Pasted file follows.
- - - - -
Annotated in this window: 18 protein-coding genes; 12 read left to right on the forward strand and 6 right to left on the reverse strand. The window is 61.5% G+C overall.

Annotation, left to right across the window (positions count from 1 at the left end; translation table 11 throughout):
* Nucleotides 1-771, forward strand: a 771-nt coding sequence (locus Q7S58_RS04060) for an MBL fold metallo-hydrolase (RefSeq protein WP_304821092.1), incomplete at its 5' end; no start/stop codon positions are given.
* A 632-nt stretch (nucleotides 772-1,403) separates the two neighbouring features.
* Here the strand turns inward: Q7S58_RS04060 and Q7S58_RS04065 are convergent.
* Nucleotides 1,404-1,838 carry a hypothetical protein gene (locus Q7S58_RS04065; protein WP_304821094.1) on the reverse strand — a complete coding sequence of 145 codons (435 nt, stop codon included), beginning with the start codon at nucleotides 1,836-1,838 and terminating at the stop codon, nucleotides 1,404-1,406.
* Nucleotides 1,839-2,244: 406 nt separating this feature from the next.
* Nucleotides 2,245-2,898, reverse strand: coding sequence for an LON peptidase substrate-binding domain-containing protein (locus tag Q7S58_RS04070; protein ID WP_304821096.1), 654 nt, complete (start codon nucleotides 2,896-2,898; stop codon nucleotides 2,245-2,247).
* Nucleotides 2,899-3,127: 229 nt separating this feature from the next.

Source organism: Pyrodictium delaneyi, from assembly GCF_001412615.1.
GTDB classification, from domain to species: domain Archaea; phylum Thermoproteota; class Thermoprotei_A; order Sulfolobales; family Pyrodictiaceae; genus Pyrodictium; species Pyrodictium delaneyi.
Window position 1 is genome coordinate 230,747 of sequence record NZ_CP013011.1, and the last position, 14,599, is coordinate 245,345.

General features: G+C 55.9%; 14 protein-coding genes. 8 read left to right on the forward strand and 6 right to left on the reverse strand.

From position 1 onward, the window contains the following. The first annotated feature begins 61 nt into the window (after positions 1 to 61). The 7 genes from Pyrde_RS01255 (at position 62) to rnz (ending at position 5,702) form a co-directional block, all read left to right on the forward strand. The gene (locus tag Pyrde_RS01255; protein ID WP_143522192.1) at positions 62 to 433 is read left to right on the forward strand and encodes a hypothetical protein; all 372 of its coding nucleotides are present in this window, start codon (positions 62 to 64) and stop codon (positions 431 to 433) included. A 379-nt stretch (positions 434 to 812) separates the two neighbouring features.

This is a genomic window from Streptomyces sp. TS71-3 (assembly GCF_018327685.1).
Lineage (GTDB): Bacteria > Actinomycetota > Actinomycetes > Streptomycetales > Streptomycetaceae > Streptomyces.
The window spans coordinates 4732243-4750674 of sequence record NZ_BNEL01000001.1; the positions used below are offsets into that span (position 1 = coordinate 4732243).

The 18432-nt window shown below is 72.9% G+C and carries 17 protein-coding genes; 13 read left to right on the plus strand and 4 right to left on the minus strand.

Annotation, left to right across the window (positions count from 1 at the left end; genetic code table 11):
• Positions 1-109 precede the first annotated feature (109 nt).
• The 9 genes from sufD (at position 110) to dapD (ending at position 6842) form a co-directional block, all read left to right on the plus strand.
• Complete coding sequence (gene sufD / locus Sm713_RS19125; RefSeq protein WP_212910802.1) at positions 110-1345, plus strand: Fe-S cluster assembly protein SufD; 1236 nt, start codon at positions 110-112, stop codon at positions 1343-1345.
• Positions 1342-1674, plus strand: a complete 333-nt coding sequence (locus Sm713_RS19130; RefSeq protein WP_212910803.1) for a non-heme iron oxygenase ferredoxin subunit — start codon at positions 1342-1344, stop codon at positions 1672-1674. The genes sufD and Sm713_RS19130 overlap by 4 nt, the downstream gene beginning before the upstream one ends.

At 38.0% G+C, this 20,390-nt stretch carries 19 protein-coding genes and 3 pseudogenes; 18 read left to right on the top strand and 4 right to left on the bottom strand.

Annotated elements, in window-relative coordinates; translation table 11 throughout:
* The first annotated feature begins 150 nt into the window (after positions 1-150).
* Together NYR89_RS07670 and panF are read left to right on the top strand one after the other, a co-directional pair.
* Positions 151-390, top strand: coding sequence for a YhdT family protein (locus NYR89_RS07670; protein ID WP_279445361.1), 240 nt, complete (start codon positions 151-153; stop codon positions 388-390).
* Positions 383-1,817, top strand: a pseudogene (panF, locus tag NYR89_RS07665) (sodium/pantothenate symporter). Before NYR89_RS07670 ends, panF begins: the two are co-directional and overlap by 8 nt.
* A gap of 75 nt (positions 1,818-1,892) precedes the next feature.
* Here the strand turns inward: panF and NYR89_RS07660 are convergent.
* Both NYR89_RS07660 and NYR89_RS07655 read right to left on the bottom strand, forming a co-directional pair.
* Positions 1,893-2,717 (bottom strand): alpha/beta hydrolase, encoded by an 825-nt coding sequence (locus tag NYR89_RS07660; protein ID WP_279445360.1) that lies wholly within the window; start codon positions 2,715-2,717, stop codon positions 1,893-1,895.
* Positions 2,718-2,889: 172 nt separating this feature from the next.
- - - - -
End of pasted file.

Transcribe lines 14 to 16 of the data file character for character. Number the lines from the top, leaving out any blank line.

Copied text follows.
From position 1 onward, the window contains the following. The first annotated feature begins 61 nt into the window (after positions 1 to 61). The 7 genes from Pyrde_RS01255 (at position 62) to rnz (ending at position 5,702) form a co-directional block, all read left to right on the forward strand. The gene (locus tag Pyrde_RS01255; protein ID WP_143522192.1) at positions 62 to 433 is read left to right on the forward strand and encodes a hypothetical protein; all 372 of its coding nucleotides are present in this window, start codon (positions 62 to 64) and stop codon (positions 431 to 433) included. A 379-nt stretch (positions 434 to 812) separates the two neighbouring features.

This is a genomic window from Streptomyces sp. TS71-3 (assembly GCF_018327685.1).
Lineage (GTDB): Bacteria > Actinomycetota > Actinomycetes > Streptomycetales > Streptomycetaceae > Streptomyces.